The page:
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WorldSudanese forces storm barricades at sit-in demo

12:51  16 may  2019
12:51  16 may  2019 Source:   cnn.com

Sudan protests turn violent as gunmen open fire at sit-in

Sudan protests turn violent as gunmen open fire at sit-in Unidentified attackers opened fire at a sit-in by pro-democracy demonstrators in the Sudanese capital Khartoum, Monday, as violence returned to the Northeast African country following the removal of President Omar al-Bashir last month. require(["medianetNativeAdOnArticle"], function (medianetNativeAdOnArticle) { medianetNativeAdOnArticle.

Sudanese soldiers wearing Rapid Security Forces uniforms stormed barricades at the site of the In a Facebook post, the opposition Central Committee of Sudan Doctors said that 14 people were The number of demonstrators has swelled at the site of the sit - in over recent days, becoming a point of

In the early hours of Tuesday, Sudanese army commanders accused infiltrators of firing from the top of the Blue Nile Bridge in the direction of forces that were working to remove the roadblocks in order to open the roads closed by the protesters in the Nile and the University streets in Khartoum.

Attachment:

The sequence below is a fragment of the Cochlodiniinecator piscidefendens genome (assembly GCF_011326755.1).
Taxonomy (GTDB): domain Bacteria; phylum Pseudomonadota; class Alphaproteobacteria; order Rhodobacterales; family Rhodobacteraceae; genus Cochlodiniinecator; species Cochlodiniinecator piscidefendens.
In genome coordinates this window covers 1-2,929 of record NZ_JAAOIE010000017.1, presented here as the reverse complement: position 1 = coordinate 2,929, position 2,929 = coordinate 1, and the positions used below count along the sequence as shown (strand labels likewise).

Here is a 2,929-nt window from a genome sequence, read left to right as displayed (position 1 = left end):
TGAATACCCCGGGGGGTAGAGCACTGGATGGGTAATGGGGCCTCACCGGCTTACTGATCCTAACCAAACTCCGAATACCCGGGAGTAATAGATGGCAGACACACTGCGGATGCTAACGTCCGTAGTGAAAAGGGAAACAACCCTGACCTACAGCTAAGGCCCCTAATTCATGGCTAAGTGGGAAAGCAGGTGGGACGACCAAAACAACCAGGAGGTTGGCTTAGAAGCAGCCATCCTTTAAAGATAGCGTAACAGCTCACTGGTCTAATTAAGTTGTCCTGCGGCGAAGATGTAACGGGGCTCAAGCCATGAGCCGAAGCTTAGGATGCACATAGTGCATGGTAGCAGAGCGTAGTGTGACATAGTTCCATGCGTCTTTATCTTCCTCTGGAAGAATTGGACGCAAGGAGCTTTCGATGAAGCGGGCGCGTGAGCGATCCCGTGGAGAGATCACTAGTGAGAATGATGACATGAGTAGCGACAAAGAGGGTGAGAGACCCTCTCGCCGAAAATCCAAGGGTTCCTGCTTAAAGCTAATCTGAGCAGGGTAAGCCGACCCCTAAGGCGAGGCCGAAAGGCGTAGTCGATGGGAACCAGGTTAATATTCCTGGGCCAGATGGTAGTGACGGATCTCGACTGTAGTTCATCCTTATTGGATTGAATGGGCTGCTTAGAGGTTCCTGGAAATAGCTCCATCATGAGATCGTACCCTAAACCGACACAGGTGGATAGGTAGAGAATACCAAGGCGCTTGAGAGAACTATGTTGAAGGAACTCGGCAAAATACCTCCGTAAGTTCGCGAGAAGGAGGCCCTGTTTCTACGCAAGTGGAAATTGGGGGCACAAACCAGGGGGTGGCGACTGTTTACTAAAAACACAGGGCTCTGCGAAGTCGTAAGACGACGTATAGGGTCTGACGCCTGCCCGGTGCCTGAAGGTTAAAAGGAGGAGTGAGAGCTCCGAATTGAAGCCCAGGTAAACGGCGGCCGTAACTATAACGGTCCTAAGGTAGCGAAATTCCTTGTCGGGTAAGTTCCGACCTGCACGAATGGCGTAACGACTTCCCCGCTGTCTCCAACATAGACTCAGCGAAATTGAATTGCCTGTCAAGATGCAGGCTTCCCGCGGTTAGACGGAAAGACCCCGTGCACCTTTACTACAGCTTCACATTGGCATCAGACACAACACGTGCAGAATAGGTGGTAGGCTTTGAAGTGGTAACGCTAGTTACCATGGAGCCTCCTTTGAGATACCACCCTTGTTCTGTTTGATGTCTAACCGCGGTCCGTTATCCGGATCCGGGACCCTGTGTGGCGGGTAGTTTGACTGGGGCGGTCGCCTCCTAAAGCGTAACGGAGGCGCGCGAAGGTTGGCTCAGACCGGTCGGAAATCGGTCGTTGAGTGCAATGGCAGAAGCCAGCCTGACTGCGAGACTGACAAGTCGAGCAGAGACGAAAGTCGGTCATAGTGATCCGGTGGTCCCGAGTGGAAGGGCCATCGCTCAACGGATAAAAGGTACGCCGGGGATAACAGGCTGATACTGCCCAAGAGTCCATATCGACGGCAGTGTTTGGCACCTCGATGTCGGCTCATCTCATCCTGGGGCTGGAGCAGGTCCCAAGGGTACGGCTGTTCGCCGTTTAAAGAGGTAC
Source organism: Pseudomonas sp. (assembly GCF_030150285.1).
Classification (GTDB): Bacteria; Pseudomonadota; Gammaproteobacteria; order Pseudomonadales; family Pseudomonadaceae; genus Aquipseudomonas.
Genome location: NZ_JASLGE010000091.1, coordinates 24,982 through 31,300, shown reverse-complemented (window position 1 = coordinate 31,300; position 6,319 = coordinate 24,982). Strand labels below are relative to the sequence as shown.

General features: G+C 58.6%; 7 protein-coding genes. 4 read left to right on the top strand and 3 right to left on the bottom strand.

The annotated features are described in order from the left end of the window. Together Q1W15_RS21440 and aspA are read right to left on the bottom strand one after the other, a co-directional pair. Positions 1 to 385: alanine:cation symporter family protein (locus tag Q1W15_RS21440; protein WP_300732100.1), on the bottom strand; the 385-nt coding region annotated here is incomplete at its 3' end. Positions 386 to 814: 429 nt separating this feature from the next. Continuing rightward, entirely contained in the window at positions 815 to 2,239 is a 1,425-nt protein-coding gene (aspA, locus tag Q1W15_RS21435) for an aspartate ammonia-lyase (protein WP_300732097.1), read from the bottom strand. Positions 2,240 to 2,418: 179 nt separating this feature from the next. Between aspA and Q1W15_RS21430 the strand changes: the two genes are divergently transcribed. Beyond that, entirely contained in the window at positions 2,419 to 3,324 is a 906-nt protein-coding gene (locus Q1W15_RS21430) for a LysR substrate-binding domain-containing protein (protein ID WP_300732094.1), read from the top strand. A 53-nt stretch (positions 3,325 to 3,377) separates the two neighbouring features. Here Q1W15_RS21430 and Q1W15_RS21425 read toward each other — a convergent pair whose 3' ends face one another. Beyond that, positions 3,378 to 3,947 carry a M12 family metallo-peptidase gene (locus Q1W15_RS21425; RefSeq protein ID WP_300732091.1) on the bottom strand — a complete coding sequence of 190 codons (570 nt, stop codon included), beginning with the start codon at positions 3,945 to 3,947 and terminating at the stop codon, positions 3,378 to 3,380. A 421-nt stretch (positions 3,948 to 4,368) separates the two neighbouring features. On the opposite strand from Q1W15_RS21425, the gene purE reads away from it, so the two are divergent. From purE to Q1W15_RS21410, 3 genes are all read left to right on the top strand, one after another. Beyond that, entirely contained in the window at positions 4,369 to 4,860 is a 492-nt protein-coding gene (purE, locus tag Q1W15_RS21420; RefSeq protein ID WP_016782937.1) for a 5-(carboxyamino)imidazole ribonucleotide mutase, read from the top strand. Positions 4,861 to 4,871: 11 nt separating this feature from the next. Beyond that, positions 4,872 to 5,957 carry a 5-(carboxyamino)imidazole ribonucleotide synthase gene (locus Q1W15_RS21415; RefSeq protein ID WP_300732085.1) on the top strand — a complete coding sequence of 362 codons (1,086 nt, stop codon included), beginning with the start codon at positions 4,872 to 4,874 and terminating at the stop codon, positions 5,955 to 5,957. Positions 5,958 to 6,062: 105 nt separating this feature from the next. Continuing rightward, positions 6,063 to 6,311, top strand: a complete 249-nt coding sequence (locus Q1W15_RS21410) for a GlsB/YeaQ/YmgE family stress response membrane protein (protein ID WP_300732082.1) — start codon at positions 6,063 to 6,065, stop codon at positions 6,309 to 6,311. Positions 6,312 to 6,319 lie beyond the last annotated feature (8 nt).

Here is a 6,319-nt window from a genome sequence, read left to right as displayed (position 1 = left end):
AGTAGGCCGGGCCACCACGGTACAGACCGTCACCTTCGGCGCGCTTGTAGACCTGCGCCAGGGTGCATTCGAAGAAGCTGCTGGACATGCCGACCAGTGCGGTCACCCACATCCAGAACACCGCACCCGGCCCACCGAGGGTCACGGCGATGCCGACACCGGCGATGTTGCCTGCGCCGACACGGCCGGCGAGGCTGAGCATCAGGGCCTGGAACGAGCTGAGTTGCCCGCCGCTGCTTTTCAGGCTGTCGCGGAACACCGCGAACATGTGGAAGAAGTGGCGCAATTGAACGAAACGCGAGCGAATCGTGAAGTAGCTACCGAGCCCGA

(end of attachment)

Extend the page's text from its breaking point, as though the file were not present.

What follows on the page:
Sudanese forces storm barricades at sit-in demo© ASHRAF SHAZLY/AFP/AFP/Getty Images Sudanese protestors celebrate after an agreement was reached with the military council to form a three-year transition period for transferring power to a full civilian administration.

At least nine people were injured when soldiers stormed a pro-democracy sit-in protest in the Sudanese capital Khartoum, eyewitnesses said, in continuing violence after the ouster of longtime President Omar al-Bashir.

The soldiers in the uniform of the paramilitary Rapid Security Forces overran barricades at the scene of the demonstrations outside army headquarters on Wednesday, eyewitnesses told CNN, adding that gunfire could be heard.

Security agents attack Sudanese sit-ins, 4 killed in clashes